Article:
The high SN values found in the rich Virgo and Fornax ellipticals have several implications repeatedly emphasized by van den Bergh (202, 203, 204, 205, 207, 208, 212). It appears highly improbable that galaxies, with low specific frequencies(such as present-day disk galaxies), could have merged to form these cluster-rich ellipticals. Finally, it is especially difficult to understand the existence of the huge cluster populations around the central giant ellipticals M87, NGC 1399, NGC 3311, and (possibly) NGC 4874 in any way involving mergers of normal galaxies that had already fully formed. These rare high-SN supergiant systems all sit very close to the dynamical centers of rich clusters (99), and almost certainly were unusual from the start. However, whether they represent just the upper end of a continuum of SN values (Figure 4) or if they are truly distinct remains unclear. In M87, the characteristics of the globular clusters themselves (colors, metallicities, space distribution, and luminosity distribution) are no different from those within the more normal big ellipticals. In other words, the only distinguishing characteristic of clusters in the high-SN systems appears to be their sheer numbers.

With the salient exceptions noted above, there remains a remarkable first-order uniformity from galaxy to galaxy in the number of globular clusters per unit halo (spheroidal-component) luminosity over a vast range of sizes. An average SN appeq 4 corresponds to one cluster per MV(halo) = -13.5, or in terms of mass, of order 1 Msmsun in globular clusters per ~ 103 Msmsun in field-star mass. This ratio is very close to that estimated from formation efficiency arguments (e.g. 126; see Section 7).

Though useful for rough comparisons, SN is unavoidably an imprecise parameter. A potentially better index of the contribution of the GCS to the total galaxy population is one that I will define here as the specific luminosity SL,

SL ident 100 · Lcl / LT = 100.4 (MVT - MVcl + 5) 4.

Here, Lcl denotes the summed visual luminosity of all the globular clusters in the galaxy, and LT the luminosity of the galaxy itself; MVcl and MVT are the corresponding integrated magnitudes. (SL can of course be defined equally well in any bandpass; V is adopted here only for convenience.) The ratio SL is simply the percentage of the total galaxy light contributed by the globular clusters. Although it requires more complete photometric information to measure than does SN, note that SL has several advantages, listed below.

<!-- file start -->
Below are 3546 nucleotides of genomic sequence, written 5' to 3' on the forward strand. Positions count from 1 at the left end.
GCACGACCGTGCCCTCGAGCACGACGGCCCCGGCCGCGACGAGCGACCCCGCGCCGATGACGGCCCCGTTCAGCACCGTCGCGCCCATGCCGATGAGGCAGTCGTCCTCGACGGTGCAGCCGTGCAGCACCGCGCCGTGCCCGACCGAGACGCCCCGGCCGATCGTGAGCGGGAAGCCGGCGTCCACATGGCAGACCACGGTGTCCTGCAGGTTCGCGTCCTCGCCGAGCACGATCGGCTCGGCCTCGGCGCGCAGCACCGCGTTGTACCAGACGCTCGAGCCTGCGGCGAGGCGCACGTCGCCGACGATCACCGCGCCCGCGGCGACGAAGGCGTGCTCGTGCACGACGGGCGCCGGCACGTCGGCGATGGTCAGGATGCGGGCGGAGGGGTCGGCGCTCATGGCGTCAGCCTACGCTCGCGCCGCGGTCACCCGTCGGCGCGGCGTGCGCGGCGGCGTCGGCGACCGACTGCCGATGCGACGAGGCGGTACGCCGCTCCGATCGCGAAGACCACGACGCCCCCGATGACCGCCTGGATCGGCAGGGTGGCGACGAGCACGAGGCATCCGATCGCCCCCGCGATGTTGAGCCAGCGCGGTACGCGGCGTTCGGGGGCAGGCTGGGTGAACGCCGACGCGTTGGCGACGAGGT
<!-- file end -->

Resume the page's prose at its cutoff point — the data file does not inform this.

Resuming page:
1. As a luminosity ratio, SL is strictly independent of the assumed distance.
2. It is utterly insensitive to the details of the faint half of the cluster luminosity function, thus is easier than SN to calculate accurately for more distant galaxies. (2)
3. SL can readily be defined locally as well as globally within the galaxy; for example, the spatial variation in cluster population could be traced out by calculating SL(r) within radial annuli around the galaxy center.

Wagner et al. (219) have used a similar quantity to trace the radial structure of the GCS in NGC 1399. Probably the best galaxy to act as a reference standard for SL is M49; with both a well sampled GCLF and full radial profile available, it is the most well understood ``normal'' GCS among the large ellipticals. Its SL(r) profile is plotted in Figure 5: Globally, SL = integ 2 pi r SL(r) dr equals 1%, but locally it increases drastically from center to outer halo. This effect is a manifestation of the more extended spatial structure of the GCS compared with the halo light, discussed again in the next section. Because the clusters are bluer than the integrated galaxy light (Section 6), SL will vary somewhat with adopted wavelength. For example, if SL equals 1% in B, then it will be roughly 1.2% in U, 0.8% in V, and 0.6% in I.

Figure 5
Figure 5. The local specific luminosity profile for the giant elliptical M49, in B light. Here SL(r) is the ratio (in units of percentage) of the total light from the globular clusters to the light from the halo, at projected radius r from the galactic center. The solid dots are six radial points sampled using CCD photometry of the clusters (103). SL(r) increases with radius because the clusters follow a spatially more extended distribution than the halo, thus are relatively more common at larger radii. The solid line is derived from the difference between the r1/4 profile curves describing the halo and the GCS (94); it is used here to show schematically the radial increase of SL(r). Integrating this profile over all radii gives the global specific luminosity SL, which for M49 is close to 1% in B.

2 Clearly Lcl, and hence SL, are obtained by integrating the LWLF function psi(m) over all magnitudes. Because the clusters brighter than m0 make up fully 90% of the total cluster light, the relative numbers of the fainter ones need not be known accurately. Back.